By Patricia Devlin
WHEN Margaret McGuckin began a justice campaign for historical abuse victims in the north, she was told: “You can’t take on the church and the state.”
Seven years later she has not only helped clinch a cross-party supported public inquiry, but is close to getting government approval on a £20 million victim redress scheme.
If there’s one thing that those dark days inside Belfast’s Nazereth House taught her it was to never give up.
“What I have learned from this campaign is, sometimes mere words mean very little without action,” she told The Star.
“You have to keep pestering them almost daily to get them (the government) to move. And we are nearly there.”
It’s been over 50 years since the Belfast woman walked through the doors of the Sisters of Nazareth institution at just three years old.
Taken there with her sister and two brothers in 1958, the siblings were forced apart in what the 59 year-old described as “hell”.
“I can still remember the smell of orange wax and carbolic soap,” she said,
“We were treated like child slaves being made to scrub the floors, windows and walls. It was like something out of a Dickens’ book.
“It was hell – filled with coldness with no love. That is so difficult and confusing for a young child who has just been separated from her family.
“They wouldn’t even let me speak to my sister which might have helped.
“Anytime I saw her through the railings in the segregated playground, we were pulled away from each other if we tried to talk or hold hands.
“My whole life there was just lived in fear — fear of the next beating, the next humiliation.
“I remember one day being beaten the whole way to a cupboard by one of the Sisters.
“When she got me there she kept beating me with a stick and telling me I was evil and a liar and the worst type of person that walked the earth.
“When I cried she battered me even more. She left me in the cupboard I cried out for someone to come and take me away so many times, but no one came to rescue me.”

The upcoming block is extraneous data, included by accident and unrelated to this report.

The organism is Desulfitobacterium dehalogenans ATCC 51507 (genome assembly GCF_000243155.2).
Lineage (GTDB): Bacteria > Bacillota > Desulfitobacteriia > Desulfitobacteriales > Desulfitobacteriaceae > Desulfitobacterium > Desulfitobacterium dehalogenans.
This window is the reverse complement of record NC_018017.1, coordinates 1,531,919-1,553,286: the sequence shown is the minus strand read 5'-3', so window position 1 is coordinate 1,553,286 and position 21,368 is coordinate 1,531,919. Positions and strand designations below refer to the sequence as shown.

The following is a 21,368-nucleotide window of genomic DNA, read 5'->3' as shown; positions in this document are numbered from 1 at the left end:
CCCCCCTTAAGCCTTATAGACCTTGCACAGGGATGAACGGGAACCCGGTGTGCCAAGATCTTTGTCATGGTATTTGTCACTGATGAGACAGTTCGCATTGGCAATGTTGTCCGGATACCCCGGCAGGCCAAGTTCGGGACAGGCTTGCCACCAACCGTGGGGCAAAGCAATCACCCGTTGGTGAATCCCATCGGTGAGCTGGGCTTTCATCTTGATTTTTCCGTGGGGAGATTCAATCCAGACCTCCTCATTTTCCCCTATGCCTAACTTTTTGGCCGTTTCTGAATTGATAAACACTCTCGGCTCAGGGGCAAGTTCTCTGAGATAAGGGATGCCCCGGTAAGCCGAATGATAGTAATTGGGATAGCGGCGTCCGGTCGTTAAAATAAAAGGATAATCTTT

At the age of 11 Margaret inexplicably left the institution, possibly because her father couldn’t afford to pay for her upkeep there. It was an early escape, but the damage had already been done.
“I wasn’t prepared for the outside world. I didn’t take to many people because I always felt so worthless and ashamed,” she explained.
“I always felt embarrassed and ashamed, like I was dirty and unclean. That was the scene set for the rest of my life.
“What happened to me in Nazareth House affected my job positions, my friendships and relationships with a wide range of people.
“I always felt unloved, ugly, rejected, dirty, evil, no good. I have hated myself so much because I was led to believe that I was a monster of some sort.
“I was made to feel worthless, that I was a bad person and I kept those beliefs with me my whole life.
“It is only recently that I have faced up to what happened me, and I can now look in the mirror and smile.”
Margaret, who helped form the Survivors and Victims of Institutional Abuse (SAVIA) group, said it was only in 2009 when the Ryan Report was published that she knew she had to confront her demons.
“I tried to close my ears to it. I didn’t want to be reminded of it and my family and friends never knew what happened to me. “Then I heard a girl who had been with me in the home speaking on TV about what she suffered.”
She made contact with the woman she saw on TV and when they met up, the floodgates opened.
For the first time in Margaret faced up to what happened in her childhood.
From that day she channelled her energies into making a change for victims of historical abuse.
“I used to walk around filled with so much anger and sadness, but there is more joy and laughter in me now,” she said.
“I look in the mirror now and I am smiling. I want other victims to feel the same.”
Asked how she finds the strength to continue in her fight for truth and justice for survivors Margaret said: “Having met so many helpless victims of abuse who never dared speak up, including my brother Kevin and my new friend Kate Walmsley
“And what I would say to anyone out there who is suffering in silence, just like I did for many years, is speak up.
“Too many in authority don’t want to hear, or profess they don’t know what to do or how to deal with abuse victims.
“Tell someone who has been through it. They are the ones who will truly and genuinely care and support you.”